“I think that was probably what spurred him on,” Lisa said, “because he kept seeing these “So You Think” people on convention tours and it sort of was always in the back of his mind, ‘Hey I’m [learning] from these people, wouldn’t it be cool to do that?’ because early on he also loved to choreograph. He was doing it from day one. He just has a knack for choreographing. Choosing music, making costumes, he sees it all visually.”
In 2011, Casey met his future dance partner Samantha Cantoria while attending a convention in Hollywood. The two “clicked right off the bat,” according to Lisa, and Casey asked her to compete as his partner in the Disney “Shake It Up” competition, “Make Your Mark,” the same year.
Casey competed with Camille’s Dance Edge through the end of his sophomore year of high school, but began to dance with Samantha at the nationally acclaimed studio Just Plain Dancin’ in California in 2011. The company mainly worked with him through Skype, which allowed Casey to learn most of the routines while living in Washington and still taking classes at Camille’s. He then traveled down to California when he could, with the support of his parents. “As long as he kept up his grades, and everything was good, it was OK with us,” Lisa said.
According to Lisa, Casey actually first wanted to try out for the show during his senior year of high school. “I said no, because he was very busy,” she said. She suspects he thought more about auditioning when he was about to start college in fall of 2013, but didn’t let her or his father know until February, when he planned to audition in Chicago.
“Several of his friends were going to travel to Chicago to try out in February, and I said, ‘No! You’re in L.A., try out in L.A. and that’s where you need to see if you can make it,’ because I heard it’s the largest city of all the cities to try out [in] across the United States. So I think his friends all went to Chicago and he stayed.”
The L.A. auditions took place March 23 and 24 at the Orpheum Theatre, starting at 6 in the morning. The contestants went through various stations where they turned in their resumes and head shots, or performed certain steps as a part of their audition to be one of the few hundred who get to perform their solos for the judges. Casey auditioned for the judges and received his ticket to Pasadena at about 9 p.m. on the first day of solo auditions, after waiting all day.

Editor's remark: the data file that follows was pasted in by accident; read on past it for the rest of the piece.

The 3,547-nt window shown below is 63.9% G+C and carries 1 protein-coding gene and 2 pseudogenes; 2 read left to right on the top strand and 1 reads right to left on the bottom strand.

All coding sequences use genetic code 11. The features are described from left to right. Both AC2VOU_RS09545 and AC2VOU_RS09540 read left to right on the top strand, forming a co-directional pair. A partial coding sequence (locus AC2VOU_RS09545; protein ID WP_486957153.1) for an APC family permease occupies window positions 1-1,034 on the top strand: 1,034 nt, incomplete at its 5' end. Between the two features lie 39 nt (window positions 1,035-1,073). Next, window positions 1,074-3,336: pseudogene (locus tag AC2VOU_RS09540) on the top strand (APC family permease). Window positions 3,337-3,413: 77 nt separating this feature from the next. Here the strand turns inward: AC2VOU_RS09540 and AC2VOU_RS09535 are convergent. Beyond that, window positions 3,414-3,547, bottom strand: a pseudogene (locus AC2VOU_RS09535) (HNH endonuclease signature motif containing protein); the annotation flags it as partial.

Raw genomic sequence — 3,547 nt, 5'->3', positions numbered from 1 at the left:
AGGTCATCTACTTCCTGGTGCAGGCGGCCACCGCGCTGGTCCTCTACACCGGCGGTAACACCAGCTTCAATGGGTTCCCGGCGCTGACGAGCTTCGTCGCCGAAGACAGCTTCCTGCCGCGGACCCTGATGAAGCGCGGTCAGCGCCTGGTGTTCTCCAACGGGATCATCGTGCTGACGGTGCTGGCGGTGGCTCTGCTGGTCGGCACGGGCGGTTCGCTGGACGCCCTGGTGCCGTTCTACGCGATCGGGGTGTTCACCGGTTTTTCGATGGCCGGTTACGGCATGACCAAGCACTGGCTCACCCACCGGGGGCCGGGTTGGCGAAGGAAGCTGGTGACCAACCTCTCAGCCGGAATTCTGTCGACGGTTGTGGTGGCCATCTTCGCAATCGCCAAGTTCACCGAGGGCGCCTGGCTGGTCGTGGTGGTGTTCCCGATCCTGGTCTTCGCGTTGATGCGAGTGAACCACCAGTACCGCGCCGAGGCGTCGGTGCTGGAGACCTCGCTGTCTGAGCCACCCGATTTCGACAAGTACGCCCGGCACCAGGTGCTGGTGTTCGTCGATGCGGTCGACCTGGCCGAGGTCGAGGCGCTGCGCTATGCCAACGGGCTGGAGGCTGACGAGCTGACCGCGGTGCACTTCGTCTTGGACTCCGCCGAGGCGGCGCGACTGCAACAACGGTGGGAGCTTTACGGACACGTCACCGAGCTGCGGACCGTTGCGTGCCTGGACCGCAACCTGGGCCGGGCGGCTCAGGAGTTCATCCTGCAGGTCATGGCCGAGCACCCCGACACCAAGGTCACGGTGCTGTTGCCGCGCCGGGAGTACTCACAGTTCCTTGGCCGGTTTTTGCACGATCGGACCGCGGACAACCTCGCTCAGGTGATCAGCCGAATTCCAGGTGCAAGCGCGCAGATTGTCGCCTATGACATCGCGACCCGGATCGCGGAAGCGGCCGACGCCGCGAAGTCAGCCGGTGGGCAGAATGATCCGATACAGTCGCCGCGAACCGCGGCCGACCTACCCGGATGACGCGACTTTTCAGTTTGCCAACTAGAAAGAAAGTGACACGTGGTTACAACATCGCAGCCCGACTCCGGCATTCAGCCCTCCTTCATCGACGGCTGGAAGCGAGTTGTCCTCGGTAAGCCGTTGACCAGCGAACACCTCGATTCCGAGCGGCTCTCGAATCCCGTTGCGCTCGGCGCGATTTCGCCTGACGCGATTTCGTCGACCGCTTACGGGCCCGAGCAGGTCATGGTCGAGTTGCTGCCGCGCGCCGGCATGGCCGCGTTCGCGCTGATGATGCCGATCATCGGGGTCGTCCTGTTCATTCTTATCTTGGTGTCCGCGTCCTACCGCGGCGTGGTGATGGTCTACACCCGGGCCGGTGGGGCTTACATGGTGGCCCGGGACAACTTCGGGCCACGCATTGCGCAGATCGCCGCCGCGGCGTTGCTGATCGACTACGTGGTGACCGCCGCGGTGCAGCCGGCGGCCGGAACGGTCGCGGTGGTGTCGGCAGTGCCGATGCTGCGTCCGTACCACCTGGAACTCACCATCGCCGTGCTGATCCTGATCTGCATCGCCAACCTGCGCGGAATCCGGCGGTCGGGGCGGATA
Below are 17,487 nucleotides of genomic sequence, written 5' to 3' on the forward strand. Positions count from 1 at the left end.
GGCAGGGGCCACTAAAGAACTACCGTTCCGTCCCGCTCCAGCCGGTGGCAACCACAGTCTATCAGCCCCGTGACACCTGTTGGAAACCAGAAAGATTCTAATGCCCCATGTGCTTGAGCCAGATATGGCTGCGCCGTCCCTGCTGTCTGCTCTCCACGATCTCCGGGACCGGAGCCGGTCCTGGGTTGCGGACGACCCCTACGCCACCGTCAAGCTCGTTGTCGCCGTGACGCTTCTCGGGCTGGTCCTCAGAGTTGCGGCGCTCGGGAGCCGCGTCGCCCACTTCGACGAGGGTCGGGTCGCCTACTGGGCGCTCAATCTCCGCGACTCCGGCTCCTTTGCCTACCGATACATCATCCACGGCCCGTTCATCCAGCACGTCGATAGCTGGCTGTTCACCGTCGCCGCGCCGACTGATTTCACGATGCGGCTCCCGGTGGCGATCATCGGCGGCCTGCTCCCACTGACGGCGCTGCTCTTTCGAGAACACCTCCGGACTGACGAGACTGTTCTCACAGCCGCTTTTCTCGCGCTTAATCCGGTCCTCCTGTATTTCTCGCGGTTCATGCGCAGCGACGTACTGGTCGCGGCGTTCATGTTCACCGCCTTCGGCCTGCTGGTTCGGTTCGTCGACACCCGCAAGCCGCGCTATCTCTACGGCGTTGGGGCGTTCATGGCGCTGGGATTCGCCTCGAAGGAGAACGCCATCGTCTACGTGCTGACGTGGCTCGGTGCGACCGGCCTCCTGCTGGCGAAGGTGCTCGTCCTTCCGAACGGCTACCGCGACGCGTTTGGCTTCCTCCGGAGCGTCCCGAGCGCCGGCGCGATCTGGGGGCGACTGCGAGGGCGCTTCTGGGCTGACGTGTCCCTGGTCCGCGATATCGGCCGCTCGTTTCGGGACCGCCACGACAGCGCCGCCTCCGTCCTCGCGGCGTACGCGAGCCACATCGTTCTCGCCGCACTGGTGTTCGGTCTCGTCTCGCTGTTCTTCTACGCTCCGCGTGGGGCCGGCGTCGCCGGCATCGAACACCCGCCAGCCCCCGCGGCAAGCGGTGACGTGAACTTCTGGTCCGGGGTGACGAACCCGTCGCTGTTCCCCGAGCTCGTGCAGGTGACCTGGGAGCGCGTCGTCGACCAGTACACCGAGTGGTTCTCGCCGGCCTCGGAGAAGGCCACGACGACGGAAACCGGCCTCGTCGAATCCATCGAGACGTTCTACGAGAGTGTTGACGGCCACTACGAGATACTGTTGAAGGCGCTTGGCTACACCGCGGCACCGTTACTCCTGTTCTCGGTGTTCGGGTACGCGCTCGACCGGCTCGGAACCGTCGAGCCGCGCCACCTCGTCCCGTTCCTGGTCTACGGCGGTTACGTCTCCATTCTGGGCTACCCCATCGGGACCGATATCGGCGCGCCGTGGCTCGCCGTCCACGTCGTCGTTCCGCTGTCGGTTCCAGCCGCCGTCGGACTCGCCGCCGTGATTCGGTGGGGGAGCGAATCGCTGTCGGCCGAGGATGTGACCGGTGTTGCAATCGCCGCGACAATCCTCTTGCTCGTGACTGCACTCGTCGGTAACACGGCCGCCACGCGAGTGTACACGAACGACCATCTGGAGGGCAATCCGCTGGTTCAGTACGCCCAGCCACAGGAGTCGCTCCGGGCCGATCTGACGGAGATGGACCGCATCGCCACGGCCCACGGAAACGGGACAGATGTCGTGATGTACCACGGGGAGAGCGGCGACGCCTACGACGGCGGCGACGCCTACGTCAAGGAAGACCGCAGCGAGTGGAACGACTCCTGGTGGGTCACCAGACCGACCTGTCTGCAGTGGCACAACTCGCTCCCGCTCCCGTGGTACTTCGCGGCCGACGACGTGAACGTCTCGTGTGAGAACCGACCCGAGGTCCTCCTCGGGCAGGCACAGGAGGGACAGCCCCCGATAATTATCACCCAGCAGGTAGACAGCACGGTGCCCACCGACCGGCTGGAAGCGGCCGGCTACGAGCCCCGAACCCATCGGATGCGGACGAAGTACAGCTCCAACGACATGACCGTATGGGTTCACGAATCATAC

The Los Angeles auditions had one of the largest turnouts at approximately 650 contestants, of which only about 200 had the opportunity to audition for the judges. Out of those 200, an average of 33 contestants from each city were given a ticket to compete in Pasadena for a chance to perform on the live show.
Less than a month later, Casey and about 160 other contestants arrived in Pasadena for what has been previously known as the grueling “Vegas Week”. From April 10-17, the contestants faced the constant possibility of elimination after performing solos, and then partner routines in hip hop, ballroom, jazz, contemporary and lyrical. The week ended with a group routine of more unknown dancers, which Casey helped choreograph to music they were randomly given, Lisa recalls. “He and the group received rave reviews from the panel of judges. The entire process sounded grueling but worthwhile for sure!” she added.
Casey’s small group of fans in-the-know at home were more than thrilled to find out that he had made it to the live show. “I actually found out that he had made it to the Top 20 when I was at school – I’m a teacher,” his aunt Cathy Daly explained. “I was waiting, waiting, waiting, and luckily the kids had already gone home when my sister called.” The news was good: Casey had made it.
“So I was screaming, in my room, by myself – and it was good because I couldn’t tell anyone,” Daly said.